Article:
24 November 2023.
PERFECT DAYS ***** (vo Japanese)
How does Wim Wenders do it? How does he go from his German films of the 80s (“Wings of Desire”) to exceptional documentaries covering countries from Cuba – “Buena Vista Social Club”; Brazil – “Salt of the Earth”, on the great photographer Salgado; to Italy – “Pope Francis: A Man of his Word”; then recently back to his own roots, covering the grandiose German artist in “Anselm”? And now he has directed this completely Japanese film about a toilet cleaner in Tokyo. For me this is the best film of the year in its simplicity and depth of humanity, and it has been chosen to represent Japan in the Oscar’s Foreign Film section.
How does Wenders bend himself to all these different cultures and become one with them? I would say he does it much like his Japanese toilet cleaner – by the full awareness of each task and each moment. In fact, that’s how he was inspired to do this film, when his friend and co-scriptwriter Takuma Takasaki introduced him to these state-of-the-art toilets in Tokyo.
That is what ‘Perfect Days’ is about – a dedicated man whom we follow daily from early morning when he wakes to the sweep, sweep of the street cleaner, through his servicing of the ultra modern works of architecture that are these public toilets around Tokyo. His act of scrubbing and disinfecting is so thorough that it feels like a solemn ritual. Then there are the moments in-between and the encounters he has that further bring out his character.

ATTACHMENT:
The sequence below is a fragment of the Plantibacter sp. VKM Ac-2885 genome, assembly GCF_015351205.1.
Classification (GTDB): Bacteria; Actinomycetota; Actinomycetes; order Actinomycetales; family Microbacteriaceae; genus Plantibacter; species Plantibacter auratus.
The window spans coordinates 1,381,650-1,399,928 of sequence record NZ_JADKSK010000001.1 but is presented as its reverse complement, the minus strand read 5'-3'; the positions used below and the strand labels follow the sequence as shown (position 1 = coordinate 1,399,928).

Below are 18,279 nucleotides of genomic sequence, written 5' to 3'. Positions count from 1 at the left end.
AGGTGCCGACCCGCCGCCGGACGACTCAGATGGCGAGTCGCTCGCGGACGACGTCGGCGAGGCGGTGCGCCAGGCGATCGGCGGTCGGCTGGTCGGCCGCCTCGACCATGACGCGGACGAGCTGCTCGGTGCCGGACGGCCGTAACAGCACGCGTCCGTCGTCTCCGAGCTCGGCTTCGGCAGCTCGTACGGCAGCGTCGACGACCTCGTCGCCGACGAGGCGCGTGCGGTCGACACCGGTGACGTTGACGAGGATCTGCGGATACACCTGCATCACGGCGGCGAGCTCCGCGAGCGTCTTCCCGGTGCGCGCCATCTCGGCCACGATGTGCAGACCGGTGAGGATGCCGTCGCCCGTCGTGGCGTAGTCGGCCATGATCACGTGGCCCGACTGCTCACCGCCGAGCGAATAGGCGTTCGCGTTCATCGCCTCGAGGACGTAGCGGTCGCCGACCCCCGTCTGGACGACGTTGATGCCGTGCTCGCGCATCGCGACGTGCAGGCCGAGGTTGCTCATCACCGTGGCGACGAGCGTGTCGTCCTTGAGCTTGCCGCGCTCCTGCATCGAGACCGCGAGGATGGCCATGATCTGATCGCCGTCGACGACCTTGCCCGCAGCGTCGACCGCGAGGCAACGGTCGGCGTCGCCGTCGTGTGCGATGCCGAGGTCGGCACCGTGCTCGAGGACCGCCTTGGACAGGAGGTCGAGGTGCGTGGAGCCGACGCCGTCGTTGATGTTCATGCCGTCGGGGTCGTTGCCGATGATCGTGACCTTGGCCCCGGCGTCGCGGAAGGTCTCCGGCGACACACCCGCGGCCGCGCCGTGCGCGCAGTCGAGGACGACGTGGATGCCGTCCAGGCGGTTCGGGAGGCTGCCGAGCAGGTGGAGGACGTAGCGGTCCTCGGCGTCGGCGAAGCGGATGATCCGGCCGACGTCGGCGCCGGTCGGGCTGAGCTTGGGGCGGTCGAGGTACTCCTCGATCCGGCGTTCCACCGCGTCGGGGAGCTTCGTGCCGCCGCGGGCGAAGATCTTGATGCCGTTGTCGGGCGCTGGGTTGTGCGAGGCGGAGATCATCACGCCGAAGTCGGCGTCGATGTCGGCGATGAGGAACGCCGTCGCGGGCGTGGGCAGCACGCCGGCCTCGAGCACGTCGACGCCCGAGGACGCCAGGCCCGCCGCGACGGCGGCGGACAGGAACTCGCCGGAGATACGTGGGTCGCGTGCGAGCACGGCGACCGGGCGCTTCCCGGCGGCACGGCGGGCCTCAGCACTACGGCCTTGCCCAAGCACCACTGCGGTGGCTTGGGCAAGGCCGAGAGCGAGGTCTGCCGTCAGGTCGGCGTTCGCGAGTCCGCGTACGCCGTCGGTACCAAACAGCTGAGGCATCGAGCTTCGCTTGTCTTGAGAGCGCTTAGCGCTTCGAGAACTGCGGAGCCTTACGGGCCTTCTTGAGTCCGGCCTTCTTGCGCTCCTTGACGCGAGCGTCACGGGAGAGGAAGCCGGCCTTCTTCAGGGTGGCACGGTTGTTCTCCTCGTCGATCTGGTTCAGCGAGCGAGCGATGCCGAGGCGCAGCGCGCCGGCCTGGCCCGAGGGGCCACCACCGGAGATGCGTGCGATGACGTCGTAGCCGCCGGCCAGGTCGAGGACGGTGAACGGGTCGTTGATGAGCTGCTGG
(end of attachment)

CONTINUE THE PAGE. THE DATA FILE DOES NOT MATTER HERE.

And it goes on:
He is a gentle, dignified man of few words and orderly habits as he observes everything around him with deep concentration and appreciation. He lunches daily in a secluded park where he takes photos of the trees he loves so much, as he does the small plants in his spare flat. There are his books and his collection of old cassettes that keep him company. There is the young, unreliable assistant who represents the trendy world of Tokyo to him. And his evening meal in the same cafe every night, along with his regular bathing routine in a public bath. He is always alone, always content with himself. Until a niece comes to visit and reveals to us his real background.
By now we have begun to appreciate his quiet, meaningful regimen. It’s as though our tensions diminish and we fully observe life around us, as he does. It may happen to you when you leave the film – the world will have become illuminated by his immense tranquility.
I have given it the exceptional five stars because of its universality and its example of decency and true independence. The fine Japanese actor Koji Yakusho won the Best Actor Award in Cannes for his role as the toilet cleaner. Hats off to him and Wenders!
A Ridley Scott film is always an event. His latest is doubly so, for it has the maestro of exciting and varied films such as “Blade Runner”, “Thelma and Louise”, “Gladiator”, “Body of Lies” and “A Good Year”, giving us the rise and fall of the maestro of war strategy. This grand epic zeroes in on the two passions of Napoleon Bonaparte – his countless wars and his everlasting love for his wife and queen, Josephine.